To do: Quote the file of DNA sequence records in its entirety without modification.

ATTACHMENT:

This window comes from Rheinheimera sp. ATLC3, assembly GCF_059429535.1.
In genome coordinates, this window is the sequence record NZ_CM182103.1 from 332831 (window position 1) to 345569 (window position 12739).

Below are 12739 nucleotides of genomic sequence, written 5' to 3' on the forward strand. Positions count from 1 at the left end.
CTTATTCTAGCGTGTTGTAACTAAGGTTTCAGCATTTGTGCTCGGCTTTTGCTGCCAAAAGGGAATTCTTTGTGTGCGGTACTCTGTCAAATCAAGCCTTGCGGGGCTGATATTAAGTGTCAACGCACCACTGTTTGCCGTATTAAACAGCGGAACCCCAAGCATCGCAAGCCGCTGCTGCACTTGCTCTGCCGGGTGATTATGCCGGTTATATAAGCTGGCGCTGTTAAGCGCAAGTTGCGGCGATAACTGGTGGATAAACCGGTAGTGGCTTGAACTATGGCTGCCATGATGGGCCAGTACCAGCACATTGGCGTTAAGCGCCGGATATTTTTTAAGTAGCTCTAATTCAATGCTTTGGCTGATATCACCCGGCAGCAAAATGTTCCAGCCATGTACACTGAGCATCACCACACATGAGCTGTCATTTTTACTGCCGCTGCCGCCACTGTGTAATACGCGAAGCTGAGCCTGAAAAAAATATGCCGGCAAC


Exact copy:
This window comes from Rheinheimera sp. ATLC3, assembly GCF_059429535.1.
In genome coordinates, this window is the sequence record NZ_CM182103.1 from 332831 (window position 1) to 345569 (window position 12739).

Below are 12739 nucleotides of genomic sequence, written 5' to 3' on the forward strand. Positions count from 1 at the left end.
CTTATTCTAGCGTGTTGTAACTAAGGTTTCAGCATTTGTGCTCGGCTTTTGCTGCCAAAAGGGAATTCTTTGTGTGCGGTACTCTGTCAAATCAAGCCTTGCGGGGCTGATATTAAGTGTCAACGCACCACTGTTTGCCGTATTAAACAGCGGAACCCCAAGCATCGCAAGCCGCTGCTGCACTTGCTCTGCCGGGTGATTATGCCGGTTATATAAGCTGGCGCTGTTAAGCGCAAGTTGCGGCGATAACTGGTGGATAAACCGGTAGTGGCTTGAACTATGGCTGCCATGATGGGCCAGTACCAGCACATTGGCGTTAAGCGCCGGATATTTTTTAAGTAGCTCTAATTCAATGCTTTGGCTGATATCACCCGGCAGCAAAATGTTCCAGCCATGTACACTGAGCATCACCACACATGAGCTGTCATTTTTACTGCCGCTGCCGCCACTGTGTAATACGCGAAGCTGAGCCTGAAAAAAATATGCCGGCAAC